Chronic Diarrhea in Cats
Dr. Bari Spielman
Chronic diarrhea in the cat can be frustrating to care for and to resolve. When chronic diarrhea is associated with vomiting, lack of water intake, fever, depression, or other symptoms, it often indicates that your pet has a potentially serious underlying disease. Such signs should prompt an immediate visit to your veterinarian. Infectious diseases can cause chronic diarrhea in any age and breed of cat, and include a variety of agents, such as the following:
There are numerous diseases and disorders that can lead to chronic diarrhea., and they include:
Intestinal parasites, such as roundworms, hookworms (uncommon in cats), and tapeworms
Bacteria, including Salmonella, Clostridium, Campylobacter
Viral infections, particularly with feline infectious peritonitis virus, feline leukemia virus, and feline immunodeficiency virus
Fungal agents, such as histoplasmosis, aspergillosis, candidiasis
Protozoal parasites, such as giardiasis, coccidiosis, and trichomonads
Inflammatory bowel disease is a microscopic infiltration of the intestinal wall with inflammatory cells. The cause is unknown, although it is suspected to have an immune basis. It may affect the small intestines, large intestines, or both. Vomiting and weight loss are common but do not always accompany the diarrhea.
Dietary intolerance or allergy is most often attributed to a particular protein in the diet, but can be associated with lactose, high fat content, and certain food additives. It can develop slowly, over weeks or months and cause chronic diarrhea.
Drugs and toxins are more often associated with acute diarrhea; however chronic diarrhea may occur following the administration of certain antibiotics, heart medications, supplements, etc.
Gastrointestinal cancer can cause chronic diarrhea by either destroying part of the intestinal walls or by causing a partial blockage of the intestine. The most common tumors seen are lymphosarcoma and adenocarcinoma.
Partial obstruction or blockage may develop with cancer, ingestion of foreign bodies, intussusception (telescoping of the bowel into itself), cecal inversion, or stricture of the intestines.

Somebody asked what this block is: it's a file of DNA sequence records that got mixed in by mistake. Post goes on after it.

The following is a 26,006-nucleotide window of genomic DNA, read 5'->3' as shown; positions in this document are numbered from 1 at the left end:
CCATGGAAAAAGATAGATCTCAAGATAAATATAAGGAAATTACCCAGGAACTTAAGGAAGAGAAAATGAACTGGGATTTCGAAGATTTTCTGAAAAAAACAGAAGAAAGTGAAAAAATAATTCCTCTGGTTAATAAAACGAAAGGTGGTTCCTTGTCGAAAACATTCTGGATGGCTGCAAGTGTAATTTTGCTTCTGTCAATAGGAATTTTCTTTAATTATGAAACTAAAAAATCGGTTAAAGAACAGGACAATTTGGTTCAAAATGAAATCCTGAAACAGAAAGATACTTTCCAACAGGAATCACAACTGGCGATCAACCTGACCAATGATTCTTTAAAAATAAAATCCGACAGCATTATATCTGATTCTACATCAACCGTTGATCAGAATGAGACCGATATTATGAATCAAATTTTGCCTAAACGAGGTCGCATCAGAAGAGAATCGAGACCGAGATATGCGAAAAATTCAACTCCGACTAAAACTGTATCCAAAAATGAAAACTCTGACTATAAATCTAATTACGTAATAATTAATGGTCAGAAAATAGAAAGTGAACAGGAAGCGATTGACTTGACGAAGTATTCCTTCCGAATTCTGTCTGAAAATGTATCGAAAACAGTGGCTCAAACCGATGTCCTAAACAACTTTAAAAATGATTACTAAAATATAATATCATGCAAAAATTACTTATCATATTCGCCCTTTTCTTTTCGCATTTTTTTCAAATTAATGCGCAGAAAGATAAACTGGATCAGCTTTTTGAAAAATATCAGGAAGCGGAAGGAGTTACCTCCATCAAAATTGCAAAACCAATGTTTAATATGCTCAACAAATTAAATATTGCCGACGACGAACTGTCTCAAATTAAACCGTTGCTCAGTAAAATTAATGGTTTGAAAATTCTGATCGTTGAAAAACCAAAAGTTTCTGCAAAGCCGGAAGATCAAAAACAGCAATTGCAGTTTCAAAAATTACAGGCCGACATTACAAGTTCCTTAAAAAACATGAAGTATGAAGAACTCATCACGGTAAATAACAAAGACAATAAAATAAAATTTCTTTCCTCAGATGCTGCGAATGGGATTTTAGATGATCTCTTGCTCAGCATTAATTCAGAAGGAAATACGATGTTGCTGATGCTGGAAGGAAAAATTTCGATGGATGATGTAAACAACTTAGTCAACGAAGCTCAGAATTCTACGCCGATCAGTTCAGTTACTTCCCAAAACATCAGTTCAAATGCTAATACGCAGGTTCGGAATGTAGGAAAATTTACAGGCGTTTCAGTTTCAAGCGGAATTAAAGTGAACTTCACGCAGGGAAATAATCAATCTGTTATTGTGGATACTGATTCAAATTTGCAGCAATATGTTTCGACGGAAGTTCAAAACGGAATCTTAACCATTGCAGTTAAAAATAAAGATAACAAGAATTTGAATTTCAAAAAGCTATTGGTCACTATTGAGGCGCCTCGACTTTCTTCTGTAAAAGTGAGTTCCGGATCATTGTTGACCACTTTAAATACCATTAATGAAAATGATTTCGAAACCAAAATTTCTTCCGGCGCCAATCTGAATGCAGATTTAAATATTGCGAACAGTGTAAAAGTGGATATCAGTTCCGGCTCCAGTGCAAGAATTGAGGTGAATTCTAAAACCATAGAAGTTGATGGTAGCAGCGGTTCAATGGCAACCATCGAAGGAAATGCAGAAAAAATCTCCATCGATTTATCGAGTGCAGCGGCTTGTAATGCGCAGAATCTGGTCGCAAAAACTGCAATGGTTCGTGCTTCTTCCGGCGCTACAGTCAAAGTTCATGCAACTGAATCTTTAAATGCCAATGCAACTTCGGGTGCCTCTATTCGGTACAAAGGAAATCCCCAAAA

Metabolic disorders including kidney and liver disease, diabetes mellitus, and hyperthyroidism are often associated with systemic signs of illness (e.g. vomiting, weight loss, chronic diarrhea, etc.).
Pancreatic and bile duct diseases may give rise to chronic diarrhea when they decrease the amount of bile salts or digestive enzymes that reach the intestines, or when diabetes mellitus (sugar diabetes) occurs.
Small intestinal bacterial overgrowth (SIBO) is characterized by an overgrowth of normal intestinal flora (bacteria) usually secondary to other gastrointestinal diseases, but occasionally from chronic administration of antibiotics and other medications.
Many diseases can cause malabsorption of food stuffs or poor digestion of food stuffs in the intestines, and subsequently chronic diarrhea. Malabsorption/maldigestion problems include lymphangiectasia (abnormality of lymph vessels of the intestines), inactivation or lack of digestive enzymes, inadequate supply of bile salts, severe inflammation of the lining of the intestines, inability to absorb sugars or proteins across the intestinal wall, etc.
Short bowel syndrome is created after a large portion of the intestinal tract is removed surgically. The remaining bowel is too short to provide an adequate surface for digesting and absorbing nutrients.
Irritable bowel syndrome (spastic colon) is a chronic, intermittent dysfunction of the lower bowel for reasons not entirely understood. This condition is uncommon in the cat, and may be aggravated by stress.